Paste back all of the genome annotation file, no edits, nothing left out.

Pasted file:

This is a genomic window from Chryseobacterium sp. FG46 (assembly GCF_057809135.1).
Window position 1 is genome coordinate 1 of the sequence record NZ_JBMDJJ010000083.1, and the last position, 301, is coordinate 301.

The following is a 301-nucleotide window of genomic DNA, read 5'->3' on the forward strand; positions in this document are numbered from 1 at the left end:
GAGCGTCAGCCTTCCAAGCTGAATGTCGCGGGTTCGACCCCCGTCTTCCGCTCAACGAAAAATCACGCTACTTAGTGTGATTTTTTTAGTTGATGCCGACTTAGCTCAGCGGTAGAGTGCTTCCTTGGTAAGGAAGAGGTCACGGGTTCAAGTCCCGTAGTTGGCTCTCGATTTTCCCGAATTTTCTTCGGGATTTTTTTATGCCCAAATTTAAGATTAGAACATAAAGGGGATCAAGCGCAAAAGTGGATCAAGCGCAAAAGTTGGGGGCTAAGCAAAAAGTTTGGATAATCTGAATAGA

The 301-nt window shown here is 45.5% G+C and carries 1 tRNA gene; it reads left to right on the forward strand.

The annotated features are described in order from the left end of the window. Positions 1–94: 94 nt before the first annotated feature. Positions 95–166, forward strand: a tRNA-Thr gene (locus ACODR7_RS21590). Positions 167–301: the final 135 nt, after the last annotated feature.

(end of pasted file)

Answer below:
This is a genomic window from Chryseobacterium sp. FG46 (assembly GCF_057809135.1).
Window position 1 is genome coordinate 1 of the sequence record NZ_JBMDJJ010000083.1, and the last position, 301, is coordinate 301.

The following is a 301-nucleotide window of genomic DNA, read 5'->3' on the forward strand; positions in this document are numbered from 1 at the left end:
GAGCGTCAGCCTTCCAAGCTGAATGTCGCGGGTTCGACCCCCGTCTTCCGCTCAACGAAAAATCACGCTACTTAGTGTGATTTTTTTAGTTGATGCCGACTTAGCTCAGCGGTAGAGTGCTTCCTTGGTAAGGAAGAGGTCACGGGTTCAAGTCCCGTAGTTGGCTCTCGATTTTCCCGAATTTTCTTCGGGATTTTTTTATGCCCAAATTTAAGATTAGAACATAAAGGGGATCAAGCGCAAAAGTGGATCAAGCGCAAAAGTTGGGGGCTAAGCAAAAAGTTTGGATAATCTGAATAGA

The 301-nt window shown here is 45.5% G+C and carries 1 tRNA gene; it reads left to right on the forward strand.

The annotated features are described in order from the left end of the window. Positions 1–94: 94 nt before the first annotated feature. Positions 95–166, forward strand: a tRNA-Thr gene (locus ACODR7_RS21590). Positions 167–301: the final 135 nt, after the last annotated feature.